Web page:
Growth of item numbers part of red tape burden
THE number of separate Medicare rebates for GPs alone has nearly quadrupled in the past 10 years, health department figures show. While the telephone-book-sized Medicare Benefits Schedule carried 53 separate ‘‘ items’’ for unreferred attendances in 1996, in the latest edition of the book, published last month, that number had soared to 191.
The increase explains the enthusiasm in medical circles for Labor’s promised overhaul of Medicare to make it simpler. The increase has been fanned by a proliferation of new items for after-hours services, services by GP nurses, enhanced primary care services such as care plans and health checks, and disease-specific items.
But these 191 items for unreferred attendances are themselves just a fraction of the 5632 separate items in the MBS book, covering consultations with specialists as well as operations, pathology tests, imaging services and anything else Medicare funds.
The need for doctors to know their way around this maze, or at least the corner of it that they walk each day or week, is behind the increasing clamour for something to be done about what one medical leader this week called a ‘‘ red-tape nightmare’’.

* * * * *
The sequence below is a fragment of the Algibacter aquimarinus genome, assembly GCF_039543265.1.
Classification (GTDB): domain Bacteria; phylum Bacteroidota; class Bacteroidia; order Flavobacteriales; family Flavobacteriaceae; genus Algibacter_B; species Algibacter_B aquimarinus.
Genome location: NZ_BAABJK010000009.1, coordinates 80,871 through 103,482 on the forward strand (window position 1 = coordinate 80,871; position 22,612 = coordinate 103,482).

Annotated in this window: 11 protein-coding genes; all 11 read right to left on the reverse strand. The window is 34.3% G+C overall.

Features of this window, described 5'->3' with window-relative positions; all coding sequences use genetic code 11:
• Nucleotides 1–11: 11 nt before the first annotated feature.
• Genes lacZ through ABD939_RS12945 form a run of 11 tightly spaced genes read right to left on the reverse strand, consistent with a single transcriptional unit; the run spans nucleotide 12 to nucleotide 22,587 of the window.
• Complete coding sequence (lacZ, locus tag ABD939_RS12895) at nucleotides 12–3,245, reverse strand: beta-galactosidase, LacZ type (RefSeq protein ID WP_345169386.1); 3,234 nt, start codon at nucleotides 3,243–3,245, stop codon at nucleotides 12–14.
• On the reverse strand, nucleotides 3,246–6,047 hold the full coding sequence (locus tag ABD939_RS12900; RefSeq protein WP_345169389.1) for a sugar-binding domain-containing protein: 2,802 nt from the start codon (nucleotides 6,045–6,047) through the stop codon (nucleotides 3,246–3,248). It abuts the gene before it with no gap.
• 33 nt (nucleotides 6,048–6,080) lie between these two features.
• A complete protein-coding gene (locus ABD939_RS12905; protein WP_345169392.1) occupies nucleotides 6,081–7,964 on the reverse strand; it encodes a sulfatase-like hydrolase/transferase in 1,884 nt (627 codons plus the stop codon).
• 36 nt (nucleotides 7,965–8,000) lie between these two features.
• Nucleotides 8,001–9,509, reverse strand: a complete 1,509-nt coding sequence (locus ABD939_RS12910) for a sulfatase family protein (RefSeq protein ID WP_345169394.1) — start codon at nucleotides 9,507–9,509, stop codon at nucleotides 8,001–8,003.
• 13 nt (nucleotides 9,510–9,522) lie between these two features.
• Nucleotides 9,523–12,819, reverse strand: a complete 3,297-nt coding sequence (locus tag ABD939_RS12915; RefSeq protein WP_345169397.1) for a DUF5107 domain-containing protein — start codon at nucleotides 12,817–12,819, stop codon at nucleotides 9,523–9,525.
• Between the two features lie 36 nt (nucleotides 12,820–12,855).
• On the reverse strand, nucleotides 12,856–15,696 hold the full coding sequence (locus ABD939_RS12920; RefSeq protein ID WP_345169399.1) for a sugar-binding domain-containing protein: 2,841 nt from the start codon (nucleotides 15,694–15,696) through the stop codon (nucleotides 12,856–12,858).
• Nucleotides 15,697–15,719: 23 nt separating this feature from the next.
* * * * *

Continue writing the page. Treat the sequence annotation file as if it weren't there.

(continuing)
For those lucky enough not to have to deal with the MBS book, it works like this: every time a doctor provides a service to a patient, they have to work out which items correlate to that service. Each item is allocated a ‘‘ schedule fee’’ on which the Medicare rebate is based, and each item also gets a few lines in the book, outlining the essentials of what must be done to qualify for the Medicare fee.
Ironically, the previous modelling work on which Labor has already declared it will partly base its planned simplification of Medicare would increase rather than cut the number of GP items.
This work, carried out from 2002 to 2004 by something called the Attendance Item Restructure Working Group, proposed increasing the incentives for GPs to spend longer with patients by ensuring the rebate structure paid more money for those who did so.
At the moment, there are only four basic levels of rebate for most GP consultations: Level A, which is a short and simple visit and carries a rebate of $15; level B, which lasts up to 20 minutes ($32.80); level C, lasting 20-40 minutes ($62.30), and level D, lasting over 40 minutes ($91.70). Each of the levels also carried more complicated ‘‘ descriptors’’ Continued inside - Page 19